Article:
ACA insurance subsidies in limbo after federal courts issue conflicting rulings
Government subsidies paid to patients who bought health insurance through the federal exchange are invalid, according to a ruling Tuesday by a federal appeals court in Washington, D.C.
Meanwhile, a federal appeals court in Richmond, Virginia, upheld the legality of the subsidies, according to a report in the New York Times.
Elimination of the subsidies would be a major blow to the Affordable Care Act (ACA) and to millions of patients from 36 states who purchased insurance from the federal exchange and could see their premiums rise drastically as a result. The ruling does not impact exchange customers in the state-run exchanges.
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Preventing workplace violence in the healthcare industry
One of the biggest challenges faced by security directors today is mitigating the risks posed by workplace violence, which materializes itself in many forms including intimidation, verbal abuse, battery, sexual assault, and in some cases homicides.
Bryan Warren, director of corporate security for Carolinas Healthcare System, joined SIW on Thursday for a webinar on workplace violence in the healthcare industry. According to Warren, workplace violence in the healthcare industry is unique in that the majority of incidents are not employee-on-employee, but rather patient or another visitor against hospital staff.
“Hospitals, if anything, are unpredictable,” he said. “Let’s face it; no one comes to a hospital because they want to.”
There are also several factors, according to Warren, that contribute to making healthcare facilities more prone to workplace violence, which include an increased number of homeless and psychiatric patients, long wait times and overcrowding, forensic patients (criminal suspects and others brought in by authorities, etc.), and emotions of people who are already on edge. In addition to ER and behavioral health units, Warren said that a hospital’s labor and pediatric departments can also be especially vulnerable, considering the emotional state of a parent who has received word about the diagnosis of their child.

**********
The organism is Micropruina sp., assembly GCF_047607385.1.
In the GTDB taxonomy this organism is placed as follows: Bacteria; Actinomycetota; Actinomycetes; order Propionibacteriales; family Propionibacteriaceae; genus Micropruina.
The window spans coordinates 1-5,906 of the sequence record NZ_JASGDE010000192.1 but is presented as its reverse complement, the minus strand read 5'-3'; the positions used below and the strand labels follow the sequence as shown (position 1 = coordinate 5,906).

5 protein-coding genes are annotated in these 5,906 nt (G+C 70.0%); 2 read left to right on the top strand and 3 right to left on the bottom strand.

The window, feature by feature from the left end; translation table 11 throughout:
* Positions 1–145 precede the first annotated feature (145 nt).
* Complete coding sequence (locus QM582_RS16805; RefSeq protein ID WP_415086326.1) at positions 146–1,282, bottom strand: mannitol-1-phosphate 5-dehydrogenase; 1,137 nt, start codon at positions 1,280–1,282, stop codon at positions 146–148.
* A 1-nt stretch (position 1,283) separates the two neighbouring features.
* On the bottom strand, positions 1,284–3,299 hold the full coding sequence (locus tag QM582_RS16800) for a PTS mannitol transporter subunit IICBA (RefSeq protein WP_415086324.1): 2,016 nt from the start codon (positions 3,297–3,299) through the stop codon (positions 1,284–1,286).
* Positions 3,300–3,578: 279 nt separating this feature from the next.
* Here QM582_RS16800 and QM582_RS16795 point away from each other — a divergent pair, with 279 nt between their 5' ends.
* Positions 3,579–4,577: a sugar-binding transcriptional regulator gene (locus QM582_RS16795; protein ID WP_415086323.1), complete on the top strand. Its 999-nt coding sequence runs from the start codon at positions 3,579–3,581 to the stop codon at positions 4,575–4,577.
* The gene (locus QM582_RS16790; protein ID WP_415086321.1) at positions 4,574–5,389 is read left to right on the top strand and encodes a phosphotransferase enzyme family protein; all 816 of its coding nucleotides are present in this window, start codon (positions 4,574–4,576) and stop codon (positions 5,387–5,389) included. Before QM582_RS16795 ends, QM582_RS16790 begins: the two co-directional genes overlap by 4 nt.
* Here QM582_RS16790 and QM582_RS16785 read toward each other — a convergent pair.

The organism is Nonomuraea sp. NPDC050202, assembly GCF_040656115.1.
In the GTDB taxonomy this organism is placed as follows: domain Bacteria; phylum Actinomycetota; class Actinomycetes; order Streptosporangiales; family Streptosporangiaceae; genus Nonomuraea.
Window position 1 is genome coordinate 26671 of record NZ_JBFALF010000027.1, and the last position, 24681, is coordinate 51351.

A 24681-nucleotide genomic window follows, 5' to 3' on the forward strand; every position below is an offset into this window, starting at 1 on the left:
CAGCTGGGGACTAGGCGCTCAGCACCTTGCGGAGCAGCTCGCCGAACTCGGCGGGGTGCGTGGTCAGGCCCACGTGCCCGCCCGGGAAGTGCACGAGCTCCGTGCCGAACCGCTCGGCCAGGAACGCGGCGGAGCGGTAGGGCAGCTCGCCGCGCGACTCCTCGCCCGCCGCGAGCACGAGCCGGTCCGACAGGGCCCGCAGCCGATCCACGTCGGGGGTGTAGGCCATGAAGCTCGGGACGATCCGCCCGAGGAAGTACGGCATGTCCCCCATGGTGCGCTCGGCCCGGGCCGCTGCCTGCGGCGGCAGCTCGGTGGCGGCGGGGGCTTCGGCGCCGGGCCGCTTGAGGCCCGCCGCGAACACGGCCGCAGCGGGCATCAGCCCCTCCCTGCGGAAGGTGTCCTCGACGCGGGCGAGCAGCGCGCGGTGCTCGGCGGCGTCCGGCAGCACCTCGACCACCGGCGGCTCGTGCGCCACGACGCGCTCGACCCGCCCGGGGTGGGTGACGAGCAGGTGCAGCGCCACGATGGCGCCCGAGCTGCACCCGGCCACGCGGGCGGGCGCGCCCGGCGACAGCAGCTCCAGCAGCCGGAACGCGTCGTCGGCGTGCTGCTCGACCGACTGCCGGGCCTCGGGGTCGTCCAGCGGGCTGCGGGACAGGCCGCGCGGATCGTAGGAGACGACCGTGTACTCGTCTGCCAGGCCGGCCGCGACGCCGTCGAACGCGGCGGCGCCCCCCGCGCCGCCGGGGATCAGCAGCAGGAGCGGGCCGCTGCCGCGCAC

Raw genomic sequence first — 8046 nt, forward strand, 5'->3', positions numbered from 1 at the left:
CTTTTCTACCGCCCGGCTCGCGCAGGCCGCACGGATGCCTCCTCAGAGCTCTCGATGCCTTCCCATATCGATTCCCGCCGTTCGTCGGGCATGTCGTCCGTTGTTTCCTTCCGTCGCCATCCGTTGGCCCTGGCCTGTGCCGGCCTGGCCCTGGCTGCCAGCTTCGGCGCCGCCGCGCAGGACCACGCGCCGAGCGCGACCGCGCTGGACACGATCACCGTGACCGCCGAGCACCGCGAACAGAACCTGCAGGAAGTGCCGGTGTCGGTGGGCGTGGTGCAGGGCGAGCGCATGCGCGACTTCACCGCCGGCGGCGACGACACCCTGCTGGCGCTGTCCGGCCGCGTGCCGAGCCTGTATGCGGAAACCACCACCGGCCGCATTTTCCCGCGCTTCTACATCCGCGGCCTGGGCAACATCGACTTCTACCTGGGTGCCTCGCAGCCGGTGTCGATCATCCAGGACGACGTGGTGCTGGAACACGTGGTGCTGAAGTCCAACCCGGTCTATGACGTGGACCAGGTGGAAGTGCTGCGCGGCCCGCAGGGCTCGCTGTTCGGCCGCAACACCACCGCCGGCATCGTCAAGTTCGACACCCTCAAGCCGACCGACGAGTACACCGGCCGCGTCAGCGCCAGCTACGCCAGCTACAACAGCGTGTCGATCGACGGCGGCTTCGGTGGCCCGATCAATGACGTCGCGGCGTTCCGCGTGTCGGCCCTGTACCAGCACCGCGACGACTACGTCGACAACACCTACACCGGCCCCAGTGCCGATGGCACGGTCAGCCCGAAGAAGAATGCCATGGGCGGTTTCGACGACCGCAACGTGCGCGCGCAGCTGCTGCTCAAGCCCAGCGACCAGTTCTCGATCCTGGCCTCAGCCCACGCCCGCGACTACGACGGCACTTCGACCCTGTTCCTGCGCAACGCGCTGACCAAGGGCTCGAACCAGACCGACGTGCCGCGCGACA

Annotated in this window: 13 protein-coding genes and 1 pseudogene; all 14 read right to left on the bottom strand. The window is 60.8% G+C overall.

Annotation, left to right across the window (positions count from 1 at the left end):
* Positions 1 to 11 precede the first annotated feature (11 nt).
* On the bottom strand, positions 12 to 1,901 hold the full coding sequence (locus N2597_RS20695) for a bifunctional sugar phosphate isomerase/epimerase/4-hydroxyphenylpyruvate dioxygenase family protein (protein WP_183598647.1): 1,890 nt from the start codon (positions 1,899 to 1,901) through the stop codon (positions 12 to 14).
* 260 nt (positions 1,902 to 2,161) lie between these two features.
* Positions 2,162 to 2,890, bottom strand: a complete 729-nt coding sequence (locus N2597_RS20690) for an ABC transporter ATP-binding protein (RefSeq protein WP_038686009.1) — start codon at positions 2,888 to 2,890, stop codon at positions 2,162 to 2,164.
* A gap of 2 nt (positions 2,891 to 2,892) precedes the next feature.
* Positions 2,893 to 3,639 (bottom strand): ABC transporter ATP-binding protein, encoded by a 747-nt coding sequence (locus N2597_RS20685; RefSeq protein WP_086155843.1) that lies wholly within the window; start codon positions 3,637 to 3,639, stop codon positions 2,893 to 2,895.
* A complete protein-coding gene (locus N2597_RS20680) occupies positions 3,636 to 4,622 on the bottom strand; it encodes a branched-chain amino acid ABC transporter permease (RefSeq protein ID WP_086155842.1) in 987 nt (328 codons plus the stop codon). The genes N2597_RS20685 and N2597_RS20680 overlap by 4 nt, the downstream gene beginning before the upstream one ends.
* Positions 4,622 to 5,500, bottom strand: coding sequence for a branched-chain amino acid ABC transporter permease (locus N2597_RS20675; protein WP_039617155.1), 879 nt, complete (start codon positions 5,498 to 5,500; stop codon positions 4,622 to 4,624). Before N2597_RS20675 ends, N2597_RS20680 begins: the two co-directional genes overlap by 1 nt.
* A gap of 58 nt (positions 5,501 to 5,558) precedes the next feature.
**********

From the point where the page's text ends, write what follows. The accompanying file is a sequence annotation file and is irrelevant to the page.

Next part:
In an effort to better protect against workplace violence, the Joint Commission recommends that hospitals work with their security departments to audit the facility’s risk for violence; take additional security measures in the emergency department especially if it is located in an area with a high crime rate or gang activity; identify strengths and weaknesses and make improvements to the facility’s violence prevention program; require staff members undergo training on responding to patients and family members who are agitated and potentially violent; and encourage employees and other staff members to report any violent activity of the perceived threat of violence.
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Bill to Tighten Hospital Security Clears California Legislative Panel
A California legislative committee gave preliminary approval Tuesday to a bill that would tighten security at hospitals and increase their requirements for reporting violent acts to the state.
The bill given the nod by the Assembly Committee on Health was sponsored by Assembly woman Mary Hayashi and the California Nurses Assn., which claims that nurses are facing an epidemic of violence in hospitals. It follows the death last October of Cynthia Palomata, a nurse who was bludgeoned at a medical facility at a jail in Martinez in Northern California.
The California Hospital Assn. opposes the proposed law. In a letter and testimony, the association warned that the law would put increased burdens on hospitals “without evidence that they will provide … benefits.” Opponents say hospitals are already required to report violence against hospital employees to local police, the Division of Occupational Safety and Health and the state Department of Public Health.
But Kelly Green of the nurses association said that only serious injuries and deaths must be reported now. The proposed law would also require hospitals to report all assaults and batteries on employees and patients.
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